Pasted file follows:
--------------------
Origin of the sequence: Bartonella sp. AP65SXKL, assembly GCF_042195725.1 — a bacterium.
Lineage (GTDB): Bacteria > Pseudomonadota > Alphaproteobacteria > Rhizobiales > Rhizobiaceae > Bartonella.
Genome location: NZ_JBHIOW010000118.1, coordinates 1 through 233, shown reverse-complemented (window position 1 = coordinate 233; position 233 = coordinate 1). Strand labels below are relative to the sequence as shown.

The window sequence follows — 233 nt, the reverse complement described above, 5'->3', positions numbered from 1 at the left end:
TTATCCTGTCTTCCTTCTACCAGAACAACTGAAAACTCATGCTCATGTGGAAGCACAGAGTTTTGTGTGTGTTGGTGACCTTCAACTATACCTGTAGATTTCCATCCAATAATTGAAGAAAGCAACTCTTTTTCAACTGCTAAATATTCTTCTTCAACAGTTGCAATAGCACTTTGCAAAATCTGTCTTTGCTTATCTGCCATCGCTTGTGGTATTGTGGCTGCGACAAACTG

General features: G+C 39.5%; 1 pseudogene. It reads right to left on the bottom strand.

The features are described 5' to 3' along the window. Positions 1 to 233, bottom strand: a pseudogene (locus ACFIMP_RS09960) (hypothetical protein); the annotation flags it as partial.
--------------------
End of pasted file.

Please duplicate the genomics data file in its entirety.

Origin of the sequence: Bartonella sp. AP65SXKL, assembly GCF_042195725.1 — a bacterium.
Lineage (GTDB): Bacteria > Pseudomonadota > Alphaproteobacteria > Rhizobiales > Rhizobiaceae > Bartonella.
Genome location: NZ_JBHIOW010000118.1, coordinates 1 through 233, shown reverse-complemented (window position 1 = coordinate 233; position 233 = coordinate 1). Strand labels below are relative to the sequence as shown.

The window sequence follows — 233 nt, the reverse complement described above, 5'->3', positions numbered from 1 at the left end:
TTATCCTGTCTTCCTTCTACCAGAACAACTGAAAACTCATGCTCATGTGGAAGCACAGAGTTTTGTGTGTGTTGGTGACCTTCAACTATACCTGTAGATTTCCATCCAATAATTGAAGAAAGCAACTCTTTTTCAACTGCTAAATATTCTTCTTCAACAGTTGCAATAGCACTTTGCAAAATCTGTCTTTGCTTATCTGCCATCGCTTGTGGTATTGTGGCTGCGACAAACTG

General features: G+C 39.5%; 1 pseudogene. It reads right to left on the bottom strand.

The features are described 5' to 3' along the window. Positions 1 to 233, bottom strand: a pseudogene (locus ACFIMP_RS09960) (hypothetical protein); the annotation flags it as partial.